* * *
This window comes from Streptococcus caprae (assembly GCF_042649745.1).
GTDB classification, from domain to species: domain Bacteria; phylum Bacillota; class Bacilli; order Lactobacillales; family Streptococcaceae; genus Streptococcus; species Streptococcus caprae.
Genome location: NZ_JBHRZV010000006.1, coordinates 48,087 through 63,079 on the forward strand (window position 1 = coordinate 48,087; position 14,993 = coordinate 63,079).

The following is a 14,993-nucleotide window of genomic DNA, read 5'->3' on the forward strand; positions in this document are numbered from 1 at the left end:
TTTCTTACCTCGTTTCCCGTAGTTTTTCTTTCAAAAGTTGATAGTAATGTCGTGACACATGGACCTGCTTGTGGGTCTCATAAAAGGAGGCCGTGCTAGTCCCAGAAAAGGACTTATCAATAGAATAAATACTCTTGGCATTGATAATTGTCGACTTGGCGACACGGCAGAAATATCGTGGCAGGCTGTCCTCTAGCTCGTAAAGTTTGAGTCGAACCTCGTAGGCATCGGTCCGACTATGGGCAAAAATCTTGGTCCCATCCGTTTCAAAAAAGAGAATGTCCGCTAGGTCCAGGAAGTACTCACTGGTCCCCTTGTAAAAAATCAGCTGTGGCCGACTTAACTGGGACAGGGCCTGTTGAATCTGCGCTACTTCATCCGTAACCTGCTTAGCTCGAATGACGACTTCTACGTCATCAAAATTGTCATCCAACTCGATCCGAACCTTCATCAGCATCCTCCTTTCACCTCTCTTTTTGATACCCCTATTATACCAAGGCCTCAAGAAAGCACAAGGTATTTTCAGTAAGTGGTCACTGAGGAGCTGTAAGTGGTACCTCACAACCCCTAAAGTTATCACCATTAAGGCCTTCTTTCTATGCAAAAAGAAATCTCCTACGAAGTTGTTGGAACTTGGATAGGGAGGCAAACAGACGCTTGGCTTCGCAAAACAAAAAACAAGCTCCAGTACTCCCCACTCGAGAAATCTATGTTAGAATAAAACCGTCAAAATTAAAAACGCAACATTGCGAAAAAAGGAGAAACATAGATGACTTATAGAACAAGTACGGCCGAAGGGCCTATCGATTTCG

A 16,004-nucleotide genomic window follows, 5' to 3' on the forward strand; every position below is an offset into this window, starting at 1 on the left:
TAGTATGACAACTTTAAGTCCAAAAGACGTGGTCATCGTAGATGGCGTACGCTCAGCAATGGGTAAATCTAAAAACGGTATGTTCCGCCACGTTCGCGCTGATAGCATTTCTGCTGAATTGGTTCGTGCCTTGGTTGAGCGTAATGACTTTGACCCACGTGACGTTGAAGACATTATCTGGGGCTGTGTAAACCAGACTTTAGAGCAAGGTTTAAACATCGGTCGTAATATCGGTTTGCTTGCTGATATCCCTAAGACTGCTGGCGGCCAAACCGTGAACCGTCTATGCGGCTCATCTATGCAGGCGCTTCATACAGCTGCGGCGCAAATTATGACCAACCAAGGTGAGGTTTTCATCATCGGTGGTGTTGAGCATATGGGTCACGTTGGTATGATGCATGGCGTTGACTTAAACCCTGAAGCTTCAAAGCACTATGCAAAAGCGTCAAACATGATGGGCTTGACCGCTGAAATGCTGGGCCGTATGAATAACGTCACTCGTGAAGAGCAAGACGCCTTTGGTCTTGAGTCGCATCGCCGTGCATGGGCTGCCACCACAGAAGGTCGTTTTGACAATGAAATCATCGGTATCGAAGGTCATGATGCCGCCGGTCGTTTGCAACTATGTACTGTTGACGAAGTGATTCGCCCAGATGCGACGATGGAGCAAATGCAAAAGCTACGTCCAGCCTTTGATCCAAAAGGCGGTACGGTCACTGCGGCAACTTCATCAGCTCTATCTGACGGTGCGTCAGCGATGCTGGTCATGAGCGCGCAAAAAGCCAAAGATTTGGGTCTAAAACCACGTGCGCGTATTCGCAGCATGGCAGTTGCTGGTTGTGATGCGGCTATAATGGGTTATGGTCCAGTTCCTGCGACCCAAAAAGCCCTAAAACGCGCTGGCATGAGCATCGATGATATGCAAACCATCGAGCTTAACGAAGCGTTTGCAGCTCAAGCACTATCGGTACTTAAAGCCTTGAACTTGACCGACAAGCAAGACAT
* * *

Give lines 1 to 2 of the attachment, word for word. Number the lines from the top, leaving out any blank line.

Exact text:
This window comes from Streptococcus caprae (assembly GCF_042649745.1).
GTDB classification, from domain to species: domain Bacteria; phylum Bacillota; class Bacilli; order Lactobacillales; family Streptococcaceae; genus Streptococcus; species Streptococcus caprae.